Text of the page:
The powers of God in the Spirit, and the reality of the love of God in the Scripture, are the gift of God to preserve us in this world until eternal life. These are your weapons against the attacks of the Devil. He is leading the assault against us. He is the one who mounts the war against us through his generals: The World, Our Flesh, and Death. Through study of the Word, the Spirit strengthens us. Through the sacraments the Spirit empowers us. The Word of God gives us great power; it gives us, as our own, the power of Christ over death and the Devil. It gives us the assurance of Eternal Life. It gives us the way, the only way, to win the war we fight every day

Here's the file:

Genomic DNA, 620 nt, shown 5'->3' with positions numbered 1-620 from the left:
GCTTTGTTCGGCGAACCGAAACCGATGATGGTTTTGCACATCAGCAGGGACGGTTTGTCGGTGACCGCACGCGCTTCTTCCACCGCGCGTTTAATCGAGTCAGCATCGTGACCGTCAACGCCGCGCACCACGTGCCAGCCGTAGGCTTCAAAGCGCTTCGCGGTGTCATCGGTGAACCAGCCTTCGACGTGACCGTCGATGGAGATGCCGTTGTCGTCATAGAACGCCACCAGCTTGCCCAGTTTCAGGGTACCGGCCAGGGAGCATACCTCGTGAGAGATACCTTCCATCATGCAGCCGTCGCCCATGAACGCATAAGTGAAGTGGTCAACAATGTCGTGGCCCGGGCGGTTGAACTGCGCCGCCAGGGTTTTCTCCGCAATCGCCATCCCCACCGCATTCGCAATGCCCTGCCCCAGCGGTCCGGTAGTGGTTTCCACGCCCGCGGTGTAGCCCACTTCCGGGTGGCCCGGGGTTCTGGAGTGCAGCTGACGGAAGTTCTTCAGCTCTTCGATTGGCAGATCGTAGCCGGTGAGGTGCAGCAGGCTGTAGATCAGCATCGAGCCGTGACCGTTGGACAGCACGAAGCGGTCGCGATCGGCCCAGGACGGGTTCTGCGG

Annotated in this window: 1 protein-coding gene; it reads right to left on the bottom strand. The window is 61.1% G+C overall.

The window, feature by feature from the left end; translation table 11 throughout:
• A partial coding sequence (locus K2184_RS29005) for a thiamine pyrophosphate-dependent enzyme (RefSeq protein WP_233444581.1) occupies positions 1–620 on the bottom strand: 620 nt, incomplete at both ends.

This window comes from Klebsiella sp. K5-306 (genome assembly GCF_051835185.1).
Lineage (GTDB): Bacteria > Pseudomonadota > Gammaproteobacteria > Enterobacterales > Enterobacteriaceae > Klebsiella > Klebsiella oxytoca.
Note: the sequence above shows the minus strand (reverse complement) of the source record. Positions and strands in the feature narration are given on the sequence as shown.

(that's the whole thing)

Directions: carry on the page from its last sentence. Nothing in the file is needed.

Ash Wednesday 2013



Man, yesterday was great. I went out early to that supermarket that bakes fresh 7 days-a-week and picked up Pączki for the family for breakfast. Friends introduced us to this Polish Tuesday-before-Ash Wednesday tradition and we have enjoyed Pączki Day for over 30 years. In a similar vein German Americans have traditionally celebrated with a traditional doughnut called Faschnacht. If you background leans a little more to being English, yesterday would have been Pancake Day.

Whatever the cultural variation, the day had a purpose, eating rich foods on the Tuesday-before-Ash Wednesday was a way to empty the pantry of lard, sugar, fat, and butter, which were traditionally fasted from during Lent.